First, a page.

“Any interest in a Scotch Ale?” came the question.
I looked up to see a cheery, bearded young man with a dark-colored beer. “Uh, sure!”
After all, I rarely turn down the offer of a beer, and when Jake from Smoketown Brewing Station handed me one, I wasn’t necessarily going to say no. After all, the previous four beers I’d had that day at their Anniversary Hootenanny had been outstanding.
If the name Smoketown Brewing Station doesn’t seem familiar which, given it’s location and previous availability, is fairly understandable, it’s definitely one that you should get to know.
Located in the small, historic town of Brunswick on the Maryland/Virginia border, and within sight of the Potomac River, Smoketown is a smaller brewery that is housed in the town’s old fire station.
The building itself is worth the trip. It’s a massive brick structure that’s been kept fairly true to its original roots, but you’re also reminded by the tables in the former truck bay and the stack of bourbon and wine barrels in the corner that this is now a working brewery.
The memorabilia is cool, but it’s one of their more recent acquisitions that has really tied the place together nicely – Brewmaster Greg Nichols.
Greg joined the team late last year, and has set out to make some REALLY great beer by tweaking some recipes and adding new ones.
The black IPA is awesome. So is Walter’s Spirit, a bourbon-barrel-aged, vanilla-ey glass of amazingness named after a former (and maybe still current…) resident of the building.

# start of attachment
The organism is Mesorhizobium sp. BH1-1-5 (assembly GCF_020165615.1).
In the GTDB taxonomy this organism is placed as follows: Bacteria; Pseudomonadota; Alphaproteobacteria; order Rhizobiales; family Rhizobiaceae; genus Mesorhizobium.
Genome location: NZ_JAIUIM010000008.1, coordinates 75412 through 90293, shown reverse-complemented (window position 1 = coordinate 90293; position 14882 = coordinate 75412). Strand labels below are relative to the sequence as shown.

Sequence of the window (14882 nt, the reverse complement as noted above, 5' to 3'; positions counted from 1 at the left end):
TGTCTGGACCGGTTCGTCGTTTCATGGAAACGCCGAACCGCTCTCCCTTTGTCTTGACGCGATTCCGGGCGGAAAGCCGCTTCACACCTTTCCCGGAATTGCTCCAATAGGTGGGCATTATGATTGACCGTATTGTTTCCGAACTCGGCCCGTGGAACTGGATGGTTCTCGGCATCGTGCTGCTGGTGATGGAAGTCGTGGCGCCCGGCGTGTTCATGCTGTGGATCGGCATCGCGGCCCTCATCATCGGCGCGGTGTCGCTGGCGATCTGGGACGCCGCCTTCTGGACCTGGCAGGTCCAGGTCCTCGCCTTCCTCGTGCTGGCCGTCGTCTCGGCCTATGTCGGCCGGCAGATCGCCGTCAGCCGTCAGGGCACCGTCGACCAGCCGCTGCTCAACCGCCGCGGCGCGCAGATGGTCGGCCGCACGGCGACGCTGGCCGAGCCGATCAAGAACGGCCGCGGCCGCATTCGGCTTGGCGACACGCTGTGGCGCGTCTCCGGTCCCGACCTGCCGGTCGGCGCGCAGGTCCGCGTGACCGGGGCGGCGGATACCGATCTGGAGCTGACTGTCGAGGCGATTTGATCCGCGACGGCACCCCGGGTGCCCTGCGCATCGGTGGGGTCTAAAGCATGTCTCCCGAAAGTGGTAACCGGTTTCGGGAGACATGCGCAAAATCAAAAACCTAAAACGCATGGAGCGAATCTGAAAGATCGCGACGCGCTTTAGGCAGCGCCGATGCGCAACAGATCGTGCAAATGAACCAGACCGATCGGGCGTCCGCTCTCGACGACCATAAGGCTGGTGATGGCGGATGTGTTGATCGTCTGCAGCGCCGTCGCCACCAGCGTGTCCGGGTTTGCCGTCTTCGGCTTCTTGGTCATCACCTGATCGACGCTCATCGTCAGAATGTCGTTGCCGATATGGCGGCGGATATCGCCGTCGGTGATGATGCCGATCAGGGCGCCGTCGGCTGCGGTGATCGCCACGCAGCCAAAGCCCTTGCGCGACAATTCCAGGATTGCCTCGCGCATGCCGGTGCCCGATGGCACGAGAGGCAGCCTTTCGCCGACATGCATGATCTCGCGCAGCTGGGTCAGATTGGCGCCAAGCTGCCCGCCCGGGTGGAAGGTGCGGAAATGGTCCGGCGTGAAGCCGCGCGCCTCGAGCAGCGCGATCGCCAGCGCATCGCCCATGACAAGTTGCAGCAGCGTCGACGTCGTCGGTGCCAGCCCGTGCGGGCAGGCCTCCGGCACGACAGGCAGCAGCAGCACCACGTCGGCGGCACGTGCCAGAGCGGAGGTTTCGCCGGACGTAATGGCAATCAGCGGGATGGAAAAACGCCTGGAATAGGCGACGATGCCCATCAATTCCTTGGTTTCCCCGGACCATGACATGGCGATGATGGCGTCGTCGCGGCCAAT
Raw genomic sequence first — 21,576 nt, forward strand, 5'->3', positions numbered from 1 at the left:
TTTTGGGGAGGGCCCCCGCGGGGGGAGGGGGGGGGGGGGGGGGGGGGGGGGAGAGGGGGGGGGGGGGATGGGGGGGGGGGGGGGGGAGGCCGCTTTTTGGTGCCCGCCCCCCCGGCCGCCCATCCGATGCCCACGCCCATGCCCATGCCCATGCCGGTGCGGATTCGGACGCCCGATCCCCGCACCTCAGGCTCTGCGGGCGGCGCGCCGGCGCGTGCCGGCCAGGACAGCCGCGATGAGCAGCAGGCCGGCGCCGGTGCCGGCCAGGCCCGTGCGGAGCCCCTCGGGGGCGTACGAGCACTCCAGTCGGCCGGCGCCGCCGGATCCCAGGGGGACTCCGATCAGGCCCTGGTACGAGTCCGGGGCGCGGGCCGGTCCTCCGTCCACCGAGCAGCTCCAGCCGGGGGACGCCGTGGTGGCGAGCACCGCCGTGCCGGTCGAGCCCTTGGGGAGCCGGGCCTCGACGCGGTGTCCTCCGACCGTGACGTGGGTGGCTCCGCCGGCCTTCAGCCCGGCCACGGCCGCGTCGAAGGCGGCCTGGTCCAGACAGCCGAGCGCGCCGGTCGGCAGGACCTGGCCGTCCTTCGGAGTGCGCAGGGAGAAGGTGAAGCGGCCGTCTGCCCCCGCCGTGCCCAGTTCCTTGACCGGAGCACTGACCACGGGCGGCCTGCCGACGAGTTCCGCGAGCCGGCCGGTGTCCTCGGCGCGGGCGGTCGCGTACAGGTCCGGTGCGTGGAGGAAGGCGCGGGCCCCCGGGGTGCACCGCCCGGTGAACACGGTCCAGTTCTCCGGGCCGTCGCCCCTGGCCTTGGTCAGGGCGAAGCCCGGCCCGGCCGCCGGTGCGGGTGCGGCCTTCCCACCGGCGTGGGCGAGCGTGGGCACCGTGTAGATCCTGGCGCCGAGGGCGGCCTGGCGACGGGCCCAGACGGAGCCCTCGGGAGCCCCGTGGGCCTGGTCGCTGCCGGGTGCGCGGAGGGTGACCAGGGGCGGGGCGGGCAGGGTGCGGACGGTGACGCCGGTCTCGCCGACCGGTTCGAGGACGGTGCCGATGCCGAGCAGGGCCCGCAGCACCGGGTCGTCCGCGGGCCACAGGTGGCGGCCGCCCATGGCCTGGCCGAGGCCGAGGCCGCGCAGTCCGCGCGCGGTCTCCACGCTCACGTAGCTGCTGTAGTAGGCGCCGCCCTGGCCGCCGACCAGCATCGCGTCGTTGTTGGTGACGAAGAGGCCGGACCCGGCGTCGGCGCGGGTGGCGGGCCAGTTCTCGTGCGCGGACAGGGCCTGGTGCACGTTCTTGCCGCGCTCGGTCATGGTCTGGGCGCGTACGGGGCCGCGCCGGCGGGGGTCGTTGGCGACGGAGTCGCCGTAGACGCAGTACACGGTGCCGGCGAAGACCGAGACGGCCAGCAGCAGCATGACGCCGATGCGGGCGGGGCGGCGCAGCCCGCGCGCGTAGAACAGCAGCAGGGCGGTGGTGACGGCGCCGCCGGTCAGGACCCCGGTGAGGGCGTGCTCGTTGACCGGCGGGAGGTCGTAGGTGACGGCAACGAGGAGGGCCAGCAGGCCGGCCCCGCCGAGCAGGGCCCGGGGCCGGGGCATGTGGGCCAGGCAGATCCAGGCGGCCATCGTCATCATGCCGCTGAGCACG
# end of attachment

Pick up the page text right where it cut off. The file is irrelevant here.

But it was the Keelie Scotch Ale that grabbed my attention.
Scotch Ales aren’t normally on my radar. They tend to be very dark and malty and, typical of English-style ales, usually have a very dry finish. It’s not that I dislike them – I’m just much more likely to choose an IPA or stout if given the option.
This one arrived to me as a dark, opaque brown with mild carbonation. And despite Keelie being defined as, “a potential hooligan,” you should be able to keep yourself in-line while drinking this one given the mild 5% ABV alcohol content.
As I expected, the taste is sweet and malty, with lots of fruit flavors like raisins and black cherries, with a hint of a red wine vibe going on. It’s slightly bitter, and actually has a finish that’s mildly dry so it really appealed to my palate.
Admittedly, you won’t see Scotch Ales too often, but they’re worth a try especially if you like ESBs or brown ales (or even a Marzen or Oktoberfest). Occasionally, I’ve even detected a slight, off-putting metallic flavor from them (probably from the malt combination), so I recommend asking for a taste sample of a Scotch Ale before ordering a pint.
A quick search shows that Smoketown may not currently have Keelie on tap, but keep an eye out for it when it returns. It’s a great beer in their well-rounded portfolio.